The dynamics of the Aegean-Levantine Seas and their climatic implications

Doctoral Dissertation uoadl:1309762 393 Read counter

Τομέας Φυσικής Εφαρμογών
Library of the School of Science
Deposit date:
Βερβάτης Βασίλειος
Dissertation committee:
Α. Λασκαράτο, Αν. Καθηγητή Ε.Κ.Π.Α.(Επιβλέπων), Δ. Ασημακόπουλο, Καθηγητή Ε.Κ.Π.Α., Γ. Κάλλο, Καθηγητή Ε.Κ.Π.Α., Σ. Σοφιανό, Λέκτορα Ε.Κ.Π.Α., Κ. Ιακωβίδη, Αν. Καθηγητή Ε.Κ.Π.Α., Σ. Πούλος, Αν. Καθηγητή Ε.Κ.Π.Α., και Ι. Κρεστενίτη, Καθηγητή Α.Π.Θ.
Original Title:
The dynamics of the Aegean-Levantine Seas and their climatic implications
The eastern Mediterranean is known to have a complex thermohaline,
wind, and heat/freshwater flux driven multi-scale circulation. This
dissertation aims to investigate the dynamics of the Aegean Sea and the
exchange with the Levantine basin at different temporal and spatial scales.
Observational and modeling strategies were adopted to address questions of
dynamics governing the regional circulation pattern and water mass formation
process, as well as the climatic implications of the Aegean-Levantine Seas
Aiming at portraying the Aegean’s water mass structure and identifying
Dense Water Formation processes, two winter cruises were conducted in
2005-2006, across the plateaus and depressions of the Aegean Sea. During the
shipboard activities four Argo profiling floats were deployed, in order to
monitor the Aegean’s deep layers. In addition to the observational methods, a
hindcast simulation in the Aegean-Levantine basins for the years 1960-2000 was
performed, using an eddy resolving ocean model (1o/30). The model incorporates
a 6-hr atmospheric forcing and captures the observed variability of the
Observational results showed that the most prominent feature of the
water mass distribution in the Aegean is a distinct “X-shape” of the Θ-S
characteristics, suggesting a complicated coupling of the major sub-basins. The
surface and deep waters are relatively decoupled with diverse origin
characteristics, while the intermediate layers act as connectors of the main
thermohaline cells. The central Aegean seems to play a key role due to
formation processes of water masses with densities equal and/or higher than
29.2 kg.m-3, taking place in the sub-basin and dispersing in the north Aegean.
The pre-EMT thermohaline pattern unveiled that the bottom density of the
central basin was higher than that in the south Aegean and therefore the
central Aegean possibly acted as a dense water reserve supply for the deeper
part of the southern basin. On the other hand, the south Aegean appears greatly
influenced by the eastern Mediterranean circulation and water mass
distribution, especially under the Eastern Mediterranean Transient status. The
Transitional Mediterranean Water monitored in the post-EMT period and
characterized by low temperature at 14.2 oC, low salinity at 38.92 and low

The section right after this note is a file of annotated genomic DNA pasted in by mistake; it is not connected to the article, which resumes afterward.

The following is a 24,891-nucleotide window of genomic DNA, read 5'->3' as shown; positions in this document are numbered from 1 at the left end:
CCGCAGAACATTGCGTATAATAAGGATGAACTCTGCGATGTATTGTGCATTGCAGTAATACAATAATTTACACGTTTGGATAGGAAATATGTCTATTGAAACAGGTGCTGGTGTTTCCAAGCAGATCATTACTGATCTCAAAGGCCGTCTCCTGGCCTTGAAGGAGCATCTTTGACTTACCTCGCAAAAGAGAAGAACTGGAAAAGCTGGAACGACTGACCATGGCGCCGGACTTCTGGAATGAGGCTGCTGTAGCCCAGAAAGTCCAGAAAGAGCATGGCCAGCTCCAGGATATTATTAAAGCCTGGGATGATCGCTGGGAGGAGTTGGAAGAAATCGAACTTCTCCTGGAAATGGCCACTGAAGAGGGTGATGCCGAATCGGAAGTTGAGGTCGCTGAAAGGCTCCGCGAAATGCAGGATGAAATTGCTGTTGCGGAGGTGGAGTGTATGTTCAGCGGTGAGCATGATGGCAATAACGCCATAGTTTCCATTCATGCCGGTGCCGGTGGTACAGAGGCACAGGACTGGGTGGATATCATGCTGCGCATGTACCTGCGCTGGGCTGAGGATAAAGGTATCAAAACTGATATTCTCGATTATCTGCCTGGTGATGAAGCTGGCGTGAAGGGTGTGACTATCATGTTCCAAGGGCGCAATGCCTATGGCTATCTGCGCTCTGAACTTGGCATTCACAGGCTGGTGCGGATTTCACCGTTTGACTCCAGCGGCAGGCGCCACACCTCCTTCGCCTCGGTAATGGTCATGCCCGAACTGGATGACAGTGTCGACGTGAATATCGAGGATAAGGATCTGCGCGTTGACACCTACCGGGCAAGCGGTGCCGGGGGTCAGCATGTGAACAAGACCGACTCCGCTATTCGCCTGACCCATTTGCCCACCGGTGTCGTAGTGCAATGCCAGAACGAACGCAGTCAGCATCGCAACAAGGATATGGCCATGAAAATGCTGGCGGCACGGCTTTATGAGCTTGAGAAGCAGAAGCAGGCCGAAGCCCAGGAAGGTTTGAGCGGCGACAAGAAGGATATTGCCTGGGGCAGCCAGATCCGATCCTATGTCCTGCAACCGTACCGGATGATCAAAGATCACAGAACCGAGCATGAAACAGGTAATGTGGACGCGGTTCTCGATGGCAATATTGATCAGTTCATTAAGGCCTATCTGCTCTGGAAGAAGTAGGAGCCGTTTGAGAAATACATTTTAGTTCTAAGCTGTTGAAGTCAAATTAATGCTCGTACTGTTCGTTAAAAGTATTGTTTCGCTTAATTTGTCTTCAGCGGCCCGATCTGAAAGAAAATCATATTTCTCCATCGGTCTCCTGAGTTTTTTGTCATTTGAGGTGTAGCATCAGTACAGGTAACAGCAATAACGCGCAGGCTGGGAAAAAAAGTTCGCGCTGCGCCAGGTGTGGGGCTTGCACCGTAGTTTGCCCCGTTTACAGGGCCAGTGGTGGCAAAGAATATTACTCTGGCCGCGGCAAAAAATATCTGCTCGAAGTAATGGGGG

dissolved oxygen at 3.97 ml.l-1, with its core around 750 m and above the
saline (39.06) Cretan Deep Water, altered significantly the south Aegean
Modeling results indicate the Eastern Mediterranean Transient as the
most prominent climatic event of the period, with other weaker events taking
place throughout the simulation period. The impact of the atmospheric versus
lateral forcing on the buoyancy content of the Aegean-Levantine basins during
the pre-EMT period, suggests preconditioning by surface fluxes mostly related
to surface heat loss, and lateral fluxes mostly related to salt flux. While
long-term trends of surface and lateral inputs are preconditioning the changes
in the Aegean stratification, it is the extreme heat loss pulses, related to
the variability of the wind field, that is controlling the formation processes
by abruptly lowering the buoyancy content. Those events are possibly linked to
an eastern Mediterranean bimodal atmospheric oscillation, with the anomalous
surface heat fluxes shifting from the Levantine in the 1960s to the Aegean in
the 1990s. During the EMT winters the central Aegean lower layers contain very
dense waters, with σΘ larger than 29.3 kg.m-3. These waters form the core of
the water mass outflowing in the Eastern Mediterranean, after being mixed with
ambient waters along their southward flow. The outflowing layer is
characterized by density of 29.21 kg.m-3. The deepest parts of the NW Levantine
is initially filled with the new water mass, which later spreads to the SE
parts of the basin, flowing over the Eastern Mediterranean Ridge.
The results from this thesis could contribute to future scientific
activities investigating the regional dynamics of the eastern Mediterranean
Sea, and should serve as reference for observational and/or modeling based
Aegean-Levantine Seas, Climate variability, Eastern Mediterranean Transient (ΕΜΤ), Argo Floats, Numerical model
Number of index pages:
Contains images:
Number of references:
Number of pages:
xxx, 156
document.pdf (13 MB) Open in new window